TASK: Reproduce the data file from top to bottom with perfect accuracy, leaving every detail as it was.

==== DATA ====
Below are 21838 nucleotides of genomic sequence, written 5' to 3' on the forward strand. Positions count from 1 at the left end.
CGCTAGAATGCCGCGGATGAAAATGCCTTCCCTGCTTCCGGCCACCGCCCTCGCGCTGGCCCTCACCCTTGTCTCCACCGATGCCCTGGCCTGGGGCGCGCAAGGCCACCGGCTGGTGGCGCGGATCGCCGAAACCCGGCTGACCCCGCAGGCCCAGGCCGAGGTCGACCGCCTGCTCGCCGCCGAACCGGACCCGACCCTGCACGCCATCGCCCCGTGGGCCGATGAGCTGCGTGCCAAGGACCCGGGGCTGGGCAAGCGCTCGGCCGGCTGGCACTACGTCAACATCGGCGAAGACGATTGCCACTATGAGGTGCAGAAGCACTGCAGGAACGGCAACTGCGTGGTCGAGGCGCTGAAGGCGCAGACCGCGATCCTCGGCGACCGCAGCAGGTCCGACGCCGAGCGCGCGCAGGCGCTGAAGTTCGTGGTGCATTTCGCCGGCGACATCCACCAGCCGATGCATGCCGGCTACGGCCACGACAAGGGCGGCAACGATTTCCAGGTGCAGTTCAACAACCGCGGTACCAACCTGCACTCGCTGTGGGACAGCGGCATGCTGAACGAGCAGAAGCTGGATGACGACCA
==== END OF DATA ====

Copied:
Below are 21838 nucleotides of genomic sequence, written 5' to 3' on the forward strand. Positions count from 1 at the left end.
CGCTAGAATGCCGCGGATGAAAATGCCTTCCCTGCTTCCGGCCACCGCCCTCGCGCTGGCCCTCACCCTTGTCTCCACCGATGCCCTGGCCTGGGGCGCGCAAGGCCACCGGCTGGTGGCGCGGATCGCCGAAACCCGGCTGACCCCGCAGGCCCAGGCCGAGGTCGACCGCCTGCTCGCCGCCGAACCGGACCCGACCCTGCACGCCATCGCCCCGTGGGCCGATGAGCTGCGTGCCAAGGACCCGGGGCTGGGCAAGCGCTCGGCCGGCTGGCACTACGTCAACATCGGCGAAGACGATTGCCACTATGAGGTGCAGAAGCACTGCAGGAACGGCAACTGCGTGGTCGAGGCGCTGAAGGCGCAGACCGCGATCCTCGGCGACCGCAGCAGGTCCGACGCCGAGCGCGCGCAGGCGCTGAAGTTCGTGGTGCATTTCGCCGGCGACATCCACCAGCCGATGCATGCCGGCTACGGCCACGACAAGGGCGGCAACGATTTCCAGGTGCAGTTCAACAACCGCGGTACCAACCTGCACTCGCTGTGGGACAGCGGCATGCTGAACGAGCAGAAGCTGGATGACGACCA